Caught our first opera of the season, Faust, at the Sydney Opera House. Great evening out! The cast, headed by the young but fast rising American star tenor Michael Fabiano (of the 2007 The Audition fame), was uniformly strong. What a treat! With the exception of Fabiano and Teddy Tahu Rhodes whom we saw as Stanley in A Streetcar Named Desire at the Lyric, we’d never heard of the rest of the singers before. But we will definitely be watching out for them now!
We enjoyed the visuals too – Jeff preferred this staging to the one we saw in Santa Fe, although it’s hard if not impossible to beat the electric atmosphere that stormy evening in Santa Fe, where the winds were howling and lightning flashing in the background of the backless theatre as Mephistopheles did his dramatic entrance, cape snapping in the wind.
Truth be told, I’ve always found the plot a little problematic. Why does Faust leave Maraguerite if he’s that in love with her? And how does she receive salvation for the murder of her baby in the end? Regardless, the music is its saving grace. I had to consciously stop myself from bobbing my head along at the many catchy arias and choruses.
SMH’s review here:
Faust review: Michael Fabiano leads a devilishly good ensemble
February 18, 2015
Sex and Religion. It’s a potent combination, and never more so than when amplified by confused 19th century morality and lurid iconography. Add in Gounod’s lush melodies and a no-expenses-spared staging – thank you, Opera Conference – and all you need to achieve ecstasy, be it religious and/or sexual, is a great ensemble cast. Happily, Opera Australia has one, and on opening night they delivered with the grand munificence of a jewel-bearing Mephistopheles.
Faust is a well-trodden tale: man gets old, gets bored, sells his soul to the devil in exchange for a bit more fun. It’s all about pleasure now (and pain later, but let’s ignore that…). In Gounod’s version, based on Goethe’s play, Mephistopheles closes the deal by showing Faust a beautiful young girl – Marguerite – and promising she will be his.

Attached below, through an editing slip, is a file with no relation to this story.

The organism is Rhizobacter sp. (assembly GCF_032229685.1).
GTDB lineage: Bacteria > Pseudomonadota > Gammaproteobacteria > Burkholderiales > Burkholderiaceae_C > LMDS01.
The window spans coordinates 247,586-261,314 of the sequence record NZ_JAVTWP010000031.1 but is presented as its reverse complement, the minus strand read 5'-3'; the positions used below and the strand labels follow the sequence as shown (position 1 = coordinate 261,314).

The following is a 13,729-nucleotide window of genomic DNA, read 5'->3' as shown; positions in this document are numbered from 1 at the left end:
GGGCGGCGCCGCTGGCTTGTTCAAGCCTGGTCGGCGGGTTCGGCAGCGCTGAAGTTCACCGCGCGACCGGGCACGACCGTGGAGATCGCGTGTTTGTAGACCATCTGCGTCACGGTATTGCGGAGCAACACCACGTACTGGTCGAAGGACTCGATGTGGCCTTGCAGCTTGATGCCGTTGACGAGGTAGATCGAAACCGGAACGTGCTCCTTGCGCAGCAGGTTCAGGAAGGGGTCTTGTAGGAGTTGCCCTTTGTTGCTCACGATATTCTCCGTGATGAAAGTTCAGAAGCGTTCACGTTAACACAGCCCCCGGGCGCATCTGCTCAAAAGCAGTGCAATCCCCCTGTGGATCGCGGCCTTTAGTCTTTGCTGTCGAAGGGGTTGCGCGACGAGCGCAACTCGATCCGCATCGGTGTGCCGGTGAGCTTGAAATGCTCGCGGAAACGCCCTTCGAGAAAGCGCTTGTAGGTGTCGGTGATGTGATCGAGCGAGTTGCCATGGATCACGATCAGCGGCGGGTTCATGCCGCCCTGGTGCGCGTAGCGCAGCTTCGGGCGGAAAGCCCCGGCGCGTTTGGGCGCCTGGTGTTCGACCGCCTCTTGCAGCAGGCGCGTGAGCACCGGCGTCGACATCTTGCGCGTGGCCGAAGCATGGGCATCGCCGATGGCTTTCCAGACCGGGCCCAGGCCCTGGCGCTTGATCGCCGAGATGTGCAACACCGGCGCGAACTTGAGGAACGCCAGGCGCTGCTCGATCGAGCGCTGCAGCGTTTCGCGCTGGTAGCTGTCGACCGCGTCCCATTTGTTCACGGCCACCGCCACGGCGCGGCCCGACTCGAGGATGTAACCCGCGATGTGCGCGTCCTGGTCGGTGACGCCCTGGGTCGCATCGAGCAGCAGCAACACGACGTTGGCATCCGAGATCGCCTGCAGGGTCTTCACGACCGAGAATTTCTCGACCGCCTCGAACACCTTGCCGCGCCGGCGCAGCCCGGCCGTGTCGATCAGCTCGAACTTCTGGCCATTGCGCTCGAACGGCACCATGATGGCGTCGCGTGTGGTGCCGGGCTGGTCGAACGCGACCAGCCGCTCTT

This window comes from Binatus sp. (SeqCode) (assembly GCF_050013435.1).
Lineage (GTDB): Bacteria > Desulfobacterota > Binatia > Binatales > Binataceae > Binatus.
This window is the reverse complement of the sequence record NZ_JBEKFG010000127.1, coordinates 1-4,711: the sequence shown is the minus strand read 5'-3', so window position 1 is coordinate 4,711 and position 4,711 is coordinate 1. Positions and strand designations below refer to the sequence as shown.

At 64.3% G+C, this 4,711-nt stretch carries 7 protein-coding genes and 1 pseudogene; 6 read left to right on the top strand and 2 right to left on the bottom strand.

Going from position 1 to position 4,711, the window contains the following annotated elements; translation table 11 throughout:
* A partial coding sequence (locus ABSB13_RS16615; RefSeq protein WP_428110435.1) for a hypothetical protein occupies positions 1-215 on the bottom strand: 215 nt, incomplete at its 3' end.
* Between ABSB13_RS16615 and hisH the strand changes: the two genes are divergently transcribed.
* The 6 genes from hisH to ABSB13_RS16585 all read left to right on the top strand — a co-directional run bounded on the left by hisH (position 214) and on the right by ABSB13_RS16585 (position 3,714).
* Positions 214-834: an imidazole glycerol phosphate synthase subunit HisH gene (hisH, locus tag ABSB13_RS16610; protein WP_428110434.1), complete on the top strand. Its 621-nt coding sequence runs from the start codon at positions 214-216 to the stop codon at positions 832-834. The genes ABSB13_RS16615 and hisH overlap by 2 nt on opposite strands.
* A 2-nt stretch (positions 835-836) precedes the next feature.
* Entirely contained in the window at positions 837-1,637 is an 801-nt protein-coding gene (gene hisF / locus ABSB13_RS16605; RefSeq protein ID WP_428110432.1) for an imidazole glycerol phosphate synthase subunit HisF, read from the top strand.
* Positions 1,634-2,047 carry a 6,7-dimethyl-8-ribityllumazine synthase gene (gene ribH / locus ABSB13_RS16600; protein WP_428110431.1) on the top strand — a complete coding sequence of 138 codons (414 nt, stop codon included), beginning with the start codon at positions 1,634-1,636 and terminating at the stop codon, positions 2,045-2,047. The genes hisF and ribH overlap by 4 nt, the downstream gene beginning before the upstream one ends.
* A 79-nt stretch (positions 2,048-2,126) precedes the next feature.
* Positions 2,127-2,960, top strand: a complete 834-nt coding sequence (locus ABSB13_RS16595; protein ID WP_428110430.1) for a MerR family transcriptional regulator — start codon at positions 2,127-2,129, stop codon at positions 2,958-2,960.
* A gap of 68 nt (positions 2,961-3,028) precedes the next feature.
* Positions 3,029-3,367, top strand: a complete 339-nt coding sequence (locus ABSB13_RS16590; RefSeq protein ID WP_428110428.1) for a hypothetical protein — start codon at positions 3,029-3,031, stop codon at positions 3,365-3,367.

The production’s original director, Sir David McVicar, serves up Gounod’s heavy-handed messages of guilt and redemption with an extravagant but deadpan theatricality – shafts of light, heavenly voices, wings and the ubiquitous organ solo. It’s almost absurd, at times, but then so is the diabolical side of the coin, complete with pitchforks, smoke and flames. What saves it from parody is the underlying setting, evoked by Charles Edwards’ painterly set design. We are in a theatre, Mephistopheles and Faust are in a theatre, church is theatre, and it’s all a grand and deftly handled performance, which invites not just ridicule but also reflection.
Theatricality is everywhere. The chorus revel in their crowd scenes, the audience revels in a picture-perfect ballet sequence plus a generous dose of dirty dancing. Revival choreographer Daphne Strothmann draws electric performances from the colourful troupe of showgirls, furies and demons.
Conductor Guillaume Tourniaire gives a pacy reading of Gounod’s expansive score, holding the many elements together with great facility and drawing a keen, urgent sound from the orchestra which will hopefully find greater focus during the season.
As for the voices, this is luxury casting indeed: Mephistopheles is a gift of a role, and Teddy Tahu Rhodes grabs it whole-heartedly. Physically and vocally, it’s a great match. Nicole Car continues to impress with her even yet passionate tone. Marguerite is a tough challenge, musically and dramatically, but she shatters those top notes with a dazzling but never harsh focus, managing to make grand opera intimate. Giorgio Caoduro, making his role debut as Valentin, stops time with his moving aria ‘Avant de quitter…’, a highlight of the show.
And then there’s American tenor Michael Fabiano as Faust. Fabiano is clearly headed for great things, a magnetic stage presence, convincing in all his myriad guises. His voice is huge and, if anything, it feels like he holds back, hitting the top notes with relative ease but not giving every note full weight. Vocally, his performance grows in intensity and richness towards the end of the opera, but even at the climax I suspect he has plenty in reserve. Watch this space.